Battle Over the Two Spaces

By now you’ve all seen one or another of these posts, which seem to be going viral even though they are actually a few years old. The question raised seems to engender strong reactions and strong opinions, and, being a writerly and grammarly crowd, I’d expect it to be no different with any of you.

Should you use two spaces after a period ending a sentence, or not?

From what I can glean, the question first came up (on the web) in 2009 and was addressed by Mignon Fogarty, aka Grammar Girl, in her podcast How Many Spaces After a Period? By the way, if you aren’t already familiar with the Grammar Girl series, you should be, as the posts are delightful, informative, and well-presented.

Two years later Farhad Manjoo jumped into the fray with an article in Slate entitled Space Invaders: Why You Should Never, Ever Use Two Spaces After a Period. This is the piece that apparently went viral, having to date been shared on Facebook 673,000 times, another nearly 11,000 times on Twitter, and receiving almost 600 comments on the original publication. It is still receiving comments and being shared today, although the article is approaching four years in age.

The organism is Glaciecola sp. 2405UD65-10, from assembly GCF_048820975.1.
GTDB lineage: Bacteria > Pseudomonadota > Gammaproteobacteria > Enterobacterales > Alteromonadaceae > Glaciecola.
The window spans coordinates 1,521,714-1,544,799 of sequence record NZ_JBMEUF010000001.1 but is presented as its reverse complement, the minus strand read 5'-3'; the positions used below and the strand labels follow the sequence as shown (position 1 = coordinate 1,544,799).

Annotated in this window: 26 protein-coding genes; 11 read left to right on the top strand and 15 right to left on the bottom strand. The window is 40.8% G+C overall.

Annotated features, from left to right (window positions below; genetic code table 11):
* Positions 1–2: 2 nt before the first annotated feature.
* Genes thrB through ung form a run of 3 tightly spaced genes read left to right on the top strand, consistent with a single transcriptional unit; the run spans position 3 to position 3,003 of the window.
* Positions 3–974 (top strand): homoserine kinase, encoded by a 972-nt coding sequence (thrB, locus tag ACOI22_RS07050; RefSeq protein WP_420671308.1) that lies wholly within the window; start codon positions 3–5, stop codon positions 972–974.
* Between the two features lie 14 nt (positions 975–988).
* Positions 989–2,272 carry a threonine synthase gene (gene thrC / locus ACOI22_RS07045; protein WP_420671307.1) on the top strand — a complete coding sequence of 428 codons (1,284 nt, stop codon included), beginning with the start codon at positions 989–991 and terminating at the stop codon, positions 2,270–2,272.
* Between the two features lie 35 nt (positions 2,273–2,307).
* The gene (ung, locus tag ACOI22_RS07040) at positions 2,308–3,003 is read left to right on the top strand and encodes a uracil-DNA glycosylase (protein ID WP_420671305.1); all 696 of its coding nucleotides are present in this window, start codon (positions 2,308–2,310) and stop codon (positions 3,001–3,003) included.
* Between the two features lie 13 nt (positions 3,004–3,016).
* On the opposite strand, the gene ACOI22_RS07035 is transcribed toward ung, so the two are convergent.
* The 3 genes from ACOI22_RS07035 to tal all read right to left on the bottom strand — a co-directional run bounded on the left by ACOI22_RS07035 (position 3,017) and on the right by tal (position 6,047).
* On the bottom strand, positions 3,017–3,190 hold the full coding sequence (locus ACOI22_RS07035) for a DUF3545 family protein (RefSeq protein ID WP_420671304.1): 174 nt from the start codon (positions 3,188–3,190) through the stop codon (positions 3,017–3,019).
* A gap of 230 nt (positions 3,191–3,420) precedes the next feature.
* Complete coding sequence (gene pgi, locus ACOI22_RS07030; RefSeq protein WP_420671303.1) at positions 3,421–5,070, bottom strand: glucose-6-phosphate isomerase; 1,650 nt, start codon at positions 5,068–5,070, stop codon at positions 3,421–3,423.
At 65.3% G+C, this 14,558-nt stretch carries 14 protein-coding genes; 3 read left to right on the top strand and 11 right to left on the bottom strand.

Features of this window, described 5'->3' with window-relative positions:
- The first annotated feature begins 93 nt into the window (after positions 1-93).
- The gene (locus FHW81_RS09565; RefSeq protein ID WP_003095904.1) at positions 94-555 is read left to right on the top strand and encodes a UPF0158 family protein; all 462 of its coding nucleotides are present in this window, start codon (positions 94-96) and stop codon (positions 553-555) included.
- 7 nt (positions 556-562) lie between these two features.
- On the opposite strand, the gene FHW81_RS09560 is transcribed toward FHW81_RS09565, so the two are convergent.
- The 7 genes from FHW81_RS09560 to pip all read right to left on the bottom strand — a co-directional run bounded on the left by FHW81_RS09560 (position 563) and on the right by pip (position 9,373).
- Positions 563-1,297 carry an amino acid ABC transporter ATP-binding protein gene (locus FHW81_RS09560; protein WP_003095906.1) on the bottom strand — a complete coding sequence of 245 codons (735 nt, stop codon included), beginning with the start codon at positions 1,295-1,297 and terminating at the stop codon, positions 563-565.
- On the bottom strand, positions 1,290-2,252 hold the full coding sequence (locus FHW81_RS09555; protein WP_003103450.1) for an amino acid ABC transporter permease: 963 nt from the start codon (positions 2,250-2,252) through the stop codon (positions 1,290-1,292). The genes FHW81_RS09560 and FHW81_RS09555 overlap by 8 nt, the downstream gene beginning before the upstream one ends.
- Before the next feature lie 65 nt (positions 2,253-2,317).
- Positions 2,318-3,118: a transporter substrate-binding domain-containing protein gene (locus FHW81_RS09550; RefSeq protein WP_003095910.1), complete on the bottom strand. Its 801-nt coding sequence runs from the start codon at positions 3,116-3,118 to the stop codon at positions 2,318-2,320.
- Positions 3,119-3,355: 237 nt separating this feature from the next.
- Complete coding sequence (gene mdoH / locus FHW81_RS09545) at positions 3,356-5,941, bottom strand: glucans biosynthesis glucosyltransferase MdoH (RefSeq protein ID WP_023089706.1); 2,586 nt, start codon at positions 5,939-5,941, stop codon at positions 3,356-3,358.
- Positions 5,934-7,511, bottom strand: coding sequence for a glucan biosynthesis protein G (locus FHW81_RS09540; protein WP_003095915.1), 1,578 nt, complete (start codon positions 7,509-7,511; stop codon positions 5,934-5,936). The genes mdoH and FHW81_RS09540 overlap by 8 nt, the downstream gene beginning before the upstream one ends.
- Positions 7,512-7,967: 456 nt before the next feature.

Both Fogarty and Manjoo assert that a single space after ending a sentence is correct, and the habit of using two spaces is a short-lived quirk of history that came in with the typewriter and its monospaced fonts. Now that we all use computers, they assert, we should relegate this archaic practice to the dustbin of history, alongside the Olivettis and IBM Selectrics that ushered it in.